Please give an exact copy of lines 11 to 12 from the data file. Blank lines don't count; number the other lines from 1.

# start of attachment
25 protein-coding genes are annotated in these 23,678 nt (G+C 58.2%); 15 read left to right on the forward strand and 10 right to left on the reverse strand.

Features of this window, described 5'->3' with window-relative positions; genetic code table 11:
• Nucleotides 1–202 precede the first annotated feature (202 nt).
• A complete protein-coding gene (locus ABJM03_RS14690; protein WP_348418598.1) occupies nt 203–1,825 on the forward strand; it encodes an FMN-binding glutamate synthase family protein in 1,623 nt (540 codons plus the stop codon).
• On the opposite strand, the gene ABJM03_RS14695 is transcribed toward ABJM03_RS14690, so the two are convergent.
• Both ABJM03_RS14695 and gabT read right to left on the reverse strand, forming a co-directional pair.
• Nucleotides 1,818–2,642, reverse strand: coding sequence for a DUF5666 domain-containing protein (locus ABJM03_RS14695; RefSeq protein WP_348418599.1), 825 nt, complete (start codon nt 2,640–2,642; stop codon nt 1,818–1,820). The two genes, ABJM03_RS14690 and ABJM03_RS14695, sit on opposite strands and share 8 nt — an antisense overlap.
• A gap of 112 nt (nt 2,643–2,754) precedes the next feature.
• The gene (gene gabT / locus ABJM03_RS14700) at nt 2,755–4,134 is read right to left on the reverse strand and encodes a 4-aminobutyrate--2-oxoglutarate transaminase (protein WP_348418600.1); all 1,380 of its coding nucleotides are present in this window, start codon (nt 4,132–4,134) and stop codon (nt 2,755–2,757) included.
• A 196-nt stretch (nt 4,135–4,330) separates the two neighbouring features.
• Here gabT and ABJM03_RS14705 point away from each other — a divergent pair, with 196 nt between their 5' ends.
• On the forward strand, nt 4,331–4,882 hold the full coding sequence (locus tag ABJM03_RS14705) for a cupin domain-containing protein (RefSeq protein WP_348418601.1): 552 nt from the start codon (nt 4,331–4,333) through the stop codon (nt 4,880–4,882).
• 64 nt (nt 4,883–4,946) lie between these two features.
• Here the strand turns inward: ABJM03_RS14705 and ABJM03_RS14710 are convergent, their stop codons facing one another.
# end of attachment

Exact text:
• Here gabT and ABJM03_RS14705 point away from each other — a divergent pair, with 196 nt between their 5' ends.
• On the forward strand, nt 4,331–4,882 hold the full coding sequence (locus tag ABJM03_RS14705) for a cupin domain-containing protein (RefSeq protein WP_348418601.1): 552 nt from the start codon (nt 4,331–4,333) through the stop codon (nt 4,880–4,882).